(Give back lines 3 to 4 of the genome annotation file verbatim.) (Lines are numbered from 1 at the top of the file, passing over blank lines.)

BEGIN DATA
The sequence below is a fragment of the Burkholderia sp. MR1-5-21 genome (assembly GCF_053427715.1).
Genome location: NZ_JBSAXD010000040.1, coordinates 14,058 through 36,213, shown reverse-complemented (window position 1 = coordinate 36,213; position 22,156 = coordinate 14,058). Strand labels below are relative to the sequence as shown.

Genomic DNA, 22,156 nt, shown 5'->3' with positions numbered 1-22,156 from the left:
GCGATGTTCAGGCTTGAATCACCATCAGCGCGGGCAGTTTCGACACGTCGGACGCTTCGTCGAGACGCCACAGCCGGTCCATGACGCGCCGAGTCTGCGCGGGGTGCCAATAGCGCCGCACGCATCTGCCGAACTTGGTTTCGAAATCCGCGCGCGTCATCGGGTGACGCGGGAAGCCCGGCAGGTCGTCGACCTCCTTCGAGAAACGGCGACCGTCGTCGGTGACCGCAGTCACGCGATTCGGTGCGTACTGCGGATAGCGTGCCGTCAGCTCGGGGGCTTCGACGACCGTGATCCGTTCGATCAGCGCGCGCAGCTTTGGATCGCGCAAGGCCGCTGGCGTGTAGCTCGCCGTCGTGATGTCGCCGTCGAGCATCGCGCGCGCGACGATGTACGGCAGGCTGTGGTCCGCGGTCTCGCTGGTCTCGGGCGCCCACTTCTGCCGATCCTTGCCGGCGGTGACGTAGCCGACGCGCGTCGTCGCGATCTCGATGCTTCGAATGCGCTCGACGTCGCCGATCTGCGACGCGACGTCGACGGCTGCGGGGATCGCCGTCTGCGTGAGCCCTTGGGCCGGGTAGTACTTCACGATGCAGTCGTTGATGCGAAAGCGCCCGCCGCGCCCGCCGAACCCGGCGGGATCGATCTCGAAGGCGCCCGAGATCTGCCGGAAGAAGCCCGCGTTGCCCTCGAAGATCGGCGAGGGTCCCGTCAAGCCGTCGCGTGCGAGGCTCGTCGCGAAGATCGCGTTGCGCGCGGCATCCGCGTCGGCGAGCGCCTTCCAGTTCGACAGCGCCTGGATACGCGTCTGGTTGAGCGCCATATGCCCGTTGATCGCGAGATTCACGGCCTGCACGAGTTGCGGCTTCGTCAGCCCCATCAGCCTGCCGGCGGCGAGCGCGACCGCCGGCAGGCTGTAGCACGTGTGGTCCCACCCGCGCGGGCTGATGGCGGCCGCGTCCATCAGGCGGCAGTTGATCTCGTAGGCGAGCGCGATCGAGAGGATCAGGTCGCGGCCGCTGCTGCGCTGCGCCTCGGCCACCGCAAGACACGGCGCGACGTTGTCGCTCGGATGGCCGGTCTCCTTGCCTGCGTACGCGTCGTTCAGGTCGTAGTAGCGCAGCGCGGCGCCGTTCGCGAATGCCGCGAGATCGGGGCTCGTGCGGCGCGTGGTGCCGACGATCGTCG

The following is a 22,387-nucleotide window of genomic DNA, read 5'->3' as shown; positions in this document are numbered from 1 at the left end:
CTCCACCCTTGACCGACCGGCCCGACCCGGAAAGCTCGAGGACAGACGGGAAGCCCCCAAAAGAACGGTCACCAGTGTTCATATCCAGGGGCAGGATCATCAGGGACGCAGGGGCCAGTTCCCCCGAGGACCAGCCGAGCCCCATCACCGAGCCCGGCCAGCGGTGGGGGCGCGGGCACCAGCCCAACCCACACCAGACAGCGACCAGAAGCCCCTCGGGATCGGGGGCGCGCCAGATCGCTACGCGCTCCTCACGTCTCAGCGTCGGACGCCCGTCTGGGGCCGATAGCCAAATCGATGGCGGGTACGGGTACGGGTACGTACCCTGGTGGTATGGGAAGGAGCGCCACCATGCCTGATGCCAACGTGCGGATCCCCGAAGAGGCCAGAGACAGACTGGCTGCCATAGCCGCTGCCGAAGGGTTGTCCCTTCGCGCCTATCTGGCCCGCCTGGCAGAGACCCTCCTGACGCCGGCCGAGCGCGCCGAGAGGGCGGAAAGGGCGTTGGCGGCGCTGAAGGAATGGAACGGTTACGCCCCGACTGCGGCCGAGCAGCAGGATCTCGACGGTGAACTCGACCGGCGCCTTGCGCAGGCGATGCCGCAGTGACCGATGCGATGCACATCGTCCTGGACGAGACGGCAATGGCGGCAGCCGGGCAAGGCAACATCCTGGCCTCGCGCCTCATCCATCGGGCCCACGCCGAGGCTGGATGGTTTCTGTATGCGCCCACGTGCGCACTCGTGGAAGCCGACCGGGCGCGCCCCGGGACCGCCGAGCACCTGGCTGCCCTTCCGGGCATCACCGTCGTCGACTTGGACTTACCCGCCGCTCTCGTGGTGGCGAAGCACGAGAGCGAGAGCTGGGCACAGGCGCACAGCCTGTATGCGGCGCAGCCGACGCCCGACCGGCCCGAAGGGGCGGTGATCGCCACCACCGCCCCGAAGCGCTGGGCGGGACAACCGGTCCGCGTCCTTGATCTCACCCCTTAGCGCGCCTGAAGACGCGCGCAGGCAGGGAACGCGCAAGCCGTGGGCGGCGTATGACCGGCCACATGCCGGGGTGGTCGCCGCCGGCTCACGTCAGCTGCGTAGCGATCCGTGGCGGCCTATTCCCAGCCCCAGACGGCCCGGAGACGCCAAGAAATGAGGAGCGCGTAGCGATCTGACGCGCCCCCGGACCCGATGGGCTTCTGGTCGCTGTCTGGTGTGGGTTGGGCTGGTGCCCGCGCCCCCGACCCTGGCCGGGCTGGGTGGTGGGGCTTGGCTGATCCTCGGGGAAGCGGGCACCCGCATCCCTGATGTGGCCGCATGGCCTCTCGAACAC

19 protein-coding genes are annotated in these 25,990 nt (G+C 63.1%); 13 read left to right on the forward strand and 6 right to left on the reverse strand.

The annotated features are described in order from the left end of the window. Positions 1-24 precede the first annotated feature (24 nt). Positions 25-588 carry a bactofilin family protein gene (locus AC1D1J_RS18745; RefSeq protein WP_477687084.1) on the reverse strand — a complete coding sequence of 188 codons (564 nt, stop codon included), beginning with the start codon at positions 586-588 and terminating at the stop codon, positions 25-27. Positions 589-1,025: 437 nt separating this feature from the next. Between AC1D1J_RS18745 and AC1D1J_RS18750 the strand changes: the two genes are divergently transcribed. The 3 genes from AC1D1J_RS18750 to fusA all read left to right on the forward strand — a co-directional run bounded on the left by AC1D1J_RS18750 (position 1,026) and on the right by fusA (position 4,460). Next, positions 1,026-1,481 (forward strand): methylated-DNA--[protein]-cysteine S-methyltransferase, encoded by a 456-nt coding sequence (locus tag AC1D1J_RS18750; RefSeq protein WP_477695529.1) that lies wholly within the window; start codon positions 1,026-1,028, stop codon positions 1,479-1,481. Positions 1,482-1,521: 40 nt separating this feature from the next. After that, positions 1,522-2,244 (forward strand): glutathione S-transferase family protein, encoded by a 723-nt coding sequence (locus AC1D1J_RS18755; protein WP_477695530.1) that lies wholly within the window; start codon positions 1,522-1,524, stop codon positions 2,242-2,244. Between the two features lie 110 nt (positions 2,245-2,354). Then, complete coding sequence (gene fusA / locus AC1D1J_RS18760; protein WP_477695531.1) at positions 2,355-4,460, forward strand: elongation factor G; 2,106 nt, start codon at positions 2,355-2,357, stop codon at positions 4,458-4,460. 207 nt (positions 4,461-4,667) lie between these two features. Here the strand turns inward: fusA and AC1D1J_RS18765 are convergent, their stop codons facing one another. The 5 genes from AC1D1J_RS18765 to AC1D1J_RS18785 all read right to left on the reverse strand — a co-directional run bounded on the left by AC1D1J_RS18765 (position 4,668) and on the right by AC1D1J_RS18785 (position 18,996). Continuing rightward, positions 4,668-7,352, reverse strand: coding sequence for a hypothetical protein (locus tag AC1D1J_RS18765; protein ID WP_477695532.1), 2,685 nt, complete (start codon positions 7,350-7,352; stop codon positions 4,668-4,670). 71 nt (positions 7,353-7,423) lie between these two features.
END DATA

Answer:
Genomic DNA, 22,156 nt, shown 5'->3' with positions numbered 1-22,156 from the left:
GCGATGTTCAGGCTTGAATCACCATCAGCGCGGGCAGTTTCGACACGTCGGACGCTTCGTCGAGACGCCACAGCCGGTCCATGACGCGCCGAGTCTGCGCGGGGTGCCAATAGCGCCGCACGCATCTGCCGAACTTGGTTTCGAAATCCGCGCGCGTCATCGGGTGACGCGGGAAGCCCGGCAGGTCGTCGACCTCCTTCGAGAAACGGCGACCGTCGTCGGTGACCGCAGTCACGCGATTCGGTGCGTACTGCGGATAGCGTGCCGTCAGCTCGGGGGCTTCGACGACCGTGATCCGTTCGATCAGCGCGCGCAGCTTTGGATCGCGCAAGGCCGCTGGCGTGTAGCTCGCCGTCGTGATGTCGCCGTCGAGCATCGCGCGCGCGACGATGTACGGCAGGCTGTGGTCCGCGGTCTCGCTGGTCTCGGGCGCCCACTTCTGCCGATCCTTGCCGGCGGTGACGTAGCCGACGCGCGTCGTCGCGATCTCGATGCTTCGAATGCGCTCGACGTCGCCGATCTGCGACGCGACGTCGACGGCTGCGGGGATCGCCGTCTGCGTGAGCCCTTGGGCCGGGTAGTACTTCACGATGCAGTCGTTGATGCGAAAGCGCCCGCCGCGCCCGCCGAACCCGGCGGGATCGATCTCGAAGGCGCCCGAGATCTGCCGGAAGAAGCCCGCGTTGCCCTCGAAGATCGGCGAGGGTCCCGTCAAGCCGTCGCGTGCGAGGCTCGTCGCGAAGATCGCGTTGCGCGCGGCATCCGCGTCGGCGAGCGCCTTCCAGTTCGACAGCGCCTGGATACGCGTCTGGTTGAGCGCCATATGCCCGTTGATCGCGAGATTCACGGCCTGCACGAGTTGCGGCTTCGTCAGCCCCATCAGCCTGCCGGCGGCGAGCGCGACCGCCGGCAGGCTGTAGCACGTGTGGTCCCACCCGCGCGGGCTGATGGCGGCCGCGTCCATCAGGCGGCAGTTGATCTCGTAGGCGAGCGCGATCGAGAGGATCAGGTCGCGGCCGCTGCTGCGCTGCGCCTCGGCCACCGCAAGACACGGCGCGACGTTGTCGCTCGGATGGCCGGTCTCCTTGCCTGCGTACGCGTCGTTCAGGTCGTAGTAGCGCAGCGCGGCGCCGTTCGCGAATGCCGCGAGATCGGGGCTCGTGCGGCGCGTGGTGCCGACGATCGTCG